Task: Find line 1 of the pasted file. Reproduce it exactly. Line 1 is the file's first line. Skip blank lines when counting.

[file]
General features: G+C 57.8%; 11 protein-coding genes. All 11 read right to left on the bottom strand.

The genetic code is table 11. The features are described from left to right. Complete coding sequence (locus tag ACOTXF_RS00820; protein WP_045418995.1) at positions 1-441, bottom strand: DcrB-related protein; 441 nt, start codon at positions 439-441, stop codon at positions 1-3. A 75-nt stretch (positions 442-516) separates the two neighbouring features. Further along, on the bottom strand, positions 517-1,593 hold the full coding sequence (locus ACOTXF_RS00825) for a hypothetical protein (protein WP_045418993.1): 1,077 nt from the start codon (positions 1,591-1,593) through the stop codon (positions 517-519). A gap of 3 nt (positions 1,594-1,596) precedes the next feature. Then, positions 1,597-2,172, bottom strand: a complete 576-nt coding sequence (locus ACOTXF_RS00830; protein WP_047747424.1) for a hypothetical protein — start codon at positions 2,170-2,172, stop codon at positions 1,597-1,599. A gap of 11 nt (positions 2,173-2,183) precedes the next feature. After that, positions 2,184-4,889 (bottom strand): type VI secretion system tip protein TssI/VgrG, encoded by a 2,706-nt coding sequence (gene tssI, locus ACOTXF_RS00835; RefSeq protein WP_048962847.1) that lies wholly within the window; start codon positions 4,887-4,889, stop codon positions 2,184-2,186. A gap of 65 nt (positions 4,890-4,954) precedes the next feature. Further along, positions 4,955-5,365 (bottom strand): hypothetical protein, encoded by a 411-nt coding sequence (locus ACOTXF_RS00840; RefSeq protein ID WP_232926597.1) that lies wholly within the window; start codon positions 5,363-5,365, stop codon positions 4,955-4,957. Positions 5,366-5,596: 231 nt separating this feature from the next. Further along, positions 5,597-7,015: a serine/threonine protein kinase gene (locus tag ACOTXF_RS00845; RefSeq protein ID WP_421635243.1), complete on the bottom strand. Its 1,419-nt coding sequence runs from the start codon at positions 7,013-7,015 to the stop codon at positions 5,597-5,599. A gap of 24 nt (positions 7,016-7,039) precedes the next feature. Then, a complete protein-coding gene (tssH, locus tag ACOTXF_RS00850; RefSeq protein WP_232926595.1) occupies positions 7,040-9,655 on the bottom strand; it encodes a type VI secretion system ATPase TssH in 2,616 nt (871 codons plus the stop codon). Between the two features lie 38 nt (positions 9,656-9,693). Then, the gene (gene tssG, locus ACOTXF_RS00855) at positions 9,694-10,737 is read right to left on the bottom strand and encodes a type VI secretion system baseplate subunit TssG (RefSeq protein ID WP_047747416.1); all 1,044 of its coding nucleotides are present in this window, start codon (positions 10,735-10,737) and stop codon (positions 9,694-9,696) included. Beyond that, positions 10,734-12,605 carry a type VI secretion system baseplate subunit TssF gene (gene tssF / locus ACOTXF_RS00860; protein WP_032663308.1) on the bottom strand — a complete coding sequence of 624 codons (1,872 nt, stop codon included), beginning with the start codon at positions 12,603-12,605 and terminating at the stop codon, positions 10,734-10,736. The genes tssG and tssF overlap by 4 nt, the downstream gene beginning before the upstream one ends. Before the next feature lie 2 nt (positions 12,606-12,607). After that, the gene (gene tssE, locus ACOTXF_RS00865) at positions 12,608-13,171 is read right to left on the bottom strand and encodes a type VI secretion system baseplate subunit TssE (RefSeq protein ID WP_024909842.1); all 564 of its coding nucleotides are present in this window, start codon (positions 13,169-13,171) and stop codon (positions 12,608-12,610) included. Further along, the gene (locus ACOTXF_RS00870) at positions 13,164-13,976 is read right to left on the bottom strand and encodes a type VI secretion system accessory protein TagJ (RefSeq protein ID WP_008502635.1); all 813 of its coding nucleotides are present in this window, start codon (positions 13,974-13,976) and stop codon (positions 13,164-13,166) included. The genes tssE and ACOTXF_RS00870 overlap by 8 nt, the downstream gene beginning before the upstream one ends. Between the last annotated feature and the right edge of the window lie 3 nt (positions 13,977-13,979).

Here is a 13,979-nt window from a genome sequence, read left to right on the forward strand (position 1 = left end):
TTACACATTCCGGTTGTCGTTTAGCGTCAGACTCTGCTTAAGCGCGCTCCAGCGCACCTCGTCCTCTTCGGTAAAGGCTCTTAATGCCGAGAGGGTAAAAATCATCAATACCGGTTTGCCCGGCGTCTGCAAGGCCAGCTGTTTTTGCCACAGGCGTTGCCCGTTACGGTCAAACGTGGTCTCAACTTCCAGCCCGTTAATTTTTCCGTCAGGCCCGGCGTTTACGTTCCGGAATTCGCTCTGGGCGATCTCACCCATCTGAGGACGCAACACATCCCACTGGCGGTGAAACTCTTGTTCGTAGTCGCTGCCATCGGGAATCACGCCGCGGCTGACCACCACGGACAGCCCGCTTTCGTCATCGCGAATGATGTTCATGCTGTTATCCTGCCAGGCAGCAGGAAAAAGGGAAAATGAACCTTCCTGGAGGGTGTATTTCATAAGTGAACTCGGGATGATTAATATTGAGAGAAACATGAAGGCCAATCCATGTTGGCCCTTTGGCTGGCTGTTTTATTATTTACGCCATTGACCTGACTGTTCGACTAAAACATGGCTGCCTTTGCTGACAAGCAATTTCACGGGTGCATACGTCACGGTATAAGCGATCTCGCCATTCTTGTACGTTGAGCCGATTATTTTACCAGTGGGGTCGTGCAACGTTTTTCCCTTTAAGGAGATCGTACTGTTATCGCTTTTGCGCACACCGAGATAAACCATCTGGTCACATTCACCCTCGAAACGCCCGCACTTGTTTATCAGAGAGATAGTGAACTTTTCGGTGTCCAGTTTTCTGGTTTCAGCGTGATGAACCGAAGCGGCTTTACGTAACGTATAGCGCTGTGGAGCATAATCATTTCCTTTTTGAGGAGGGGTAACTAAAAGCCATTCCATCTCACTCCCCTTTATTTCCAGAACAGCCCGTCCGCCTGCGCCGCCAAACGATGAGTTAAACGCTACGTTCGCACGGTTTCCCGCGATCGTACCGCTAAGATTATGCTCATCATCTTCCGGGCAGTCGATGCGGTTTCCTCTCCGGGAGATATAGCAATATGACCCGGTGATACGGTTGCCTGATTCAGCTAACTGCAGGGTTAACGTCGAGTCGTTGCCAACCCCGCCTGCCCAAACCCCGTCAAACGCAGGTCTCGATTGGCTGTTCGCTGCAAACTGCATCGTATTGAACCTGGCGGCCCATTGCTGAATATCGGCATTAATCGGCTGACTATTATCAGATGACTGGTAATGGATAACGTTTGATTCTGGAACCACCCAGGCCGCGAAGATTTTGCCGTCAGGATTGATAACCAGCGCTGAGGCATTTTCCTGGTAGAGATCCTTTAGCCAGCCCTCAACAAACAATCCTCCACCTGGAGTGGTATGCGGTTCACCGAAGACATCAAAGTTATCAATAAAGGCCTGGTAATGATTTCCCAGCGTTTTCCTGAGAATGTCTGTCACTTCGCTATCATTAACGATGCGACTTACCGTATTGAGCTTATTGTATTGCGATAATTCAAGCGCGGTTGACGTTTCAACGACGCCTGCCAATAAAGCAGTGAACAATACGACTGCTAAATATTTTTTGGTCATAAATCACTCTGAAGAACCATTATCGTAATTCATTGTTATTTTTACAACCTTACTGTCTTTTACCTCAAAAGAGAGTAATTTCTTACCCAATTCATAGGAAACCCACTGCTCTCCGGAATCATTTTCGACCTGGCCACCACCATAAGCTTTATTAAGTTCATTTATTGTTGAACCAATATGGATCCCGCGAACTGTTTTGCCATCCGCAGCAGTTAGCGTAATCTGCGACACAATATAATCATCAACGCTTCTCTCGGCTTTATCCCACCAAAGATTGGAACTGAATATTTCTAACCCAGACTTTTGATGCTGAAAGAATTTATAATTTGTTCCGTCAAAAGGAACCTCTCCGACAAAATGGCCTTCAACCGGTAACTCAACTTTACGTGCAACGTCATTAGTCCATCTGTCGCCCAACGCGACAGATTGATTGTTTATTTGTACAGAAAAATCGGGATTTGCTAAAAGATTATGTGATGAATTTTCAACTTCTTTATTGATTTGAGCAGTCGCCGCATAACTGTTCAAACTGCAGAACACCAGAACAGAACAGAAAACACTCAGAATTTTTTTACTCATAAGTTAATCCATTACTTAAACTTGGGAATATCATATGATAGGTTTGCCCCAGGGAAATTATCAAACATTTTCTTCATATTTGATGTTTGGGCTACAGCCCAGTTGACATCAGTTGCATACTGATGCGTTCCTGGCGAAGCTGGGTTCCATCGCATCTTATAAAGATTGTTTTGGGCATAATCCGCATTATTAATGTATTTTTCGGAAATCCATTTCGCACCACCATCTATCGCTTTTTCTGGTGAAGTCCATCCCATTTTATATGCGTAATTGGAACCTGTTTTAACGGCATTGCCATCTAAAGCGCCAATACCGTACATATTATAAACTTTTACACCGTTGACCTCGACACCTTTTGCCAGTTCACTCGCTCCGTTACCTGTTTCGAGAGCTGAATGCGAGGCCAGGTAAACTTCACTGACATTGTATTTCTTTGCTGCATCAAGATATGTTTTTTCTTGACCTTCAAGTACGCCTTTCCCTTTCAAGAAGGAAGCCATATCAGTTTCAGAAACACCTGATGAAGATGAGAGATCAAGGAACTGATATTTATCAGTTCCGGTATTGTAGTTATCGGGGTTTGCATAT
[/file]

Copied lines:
General features: G+C 57.8%; 11 protein-coding genes. All 11 read right to left on the bottom strand.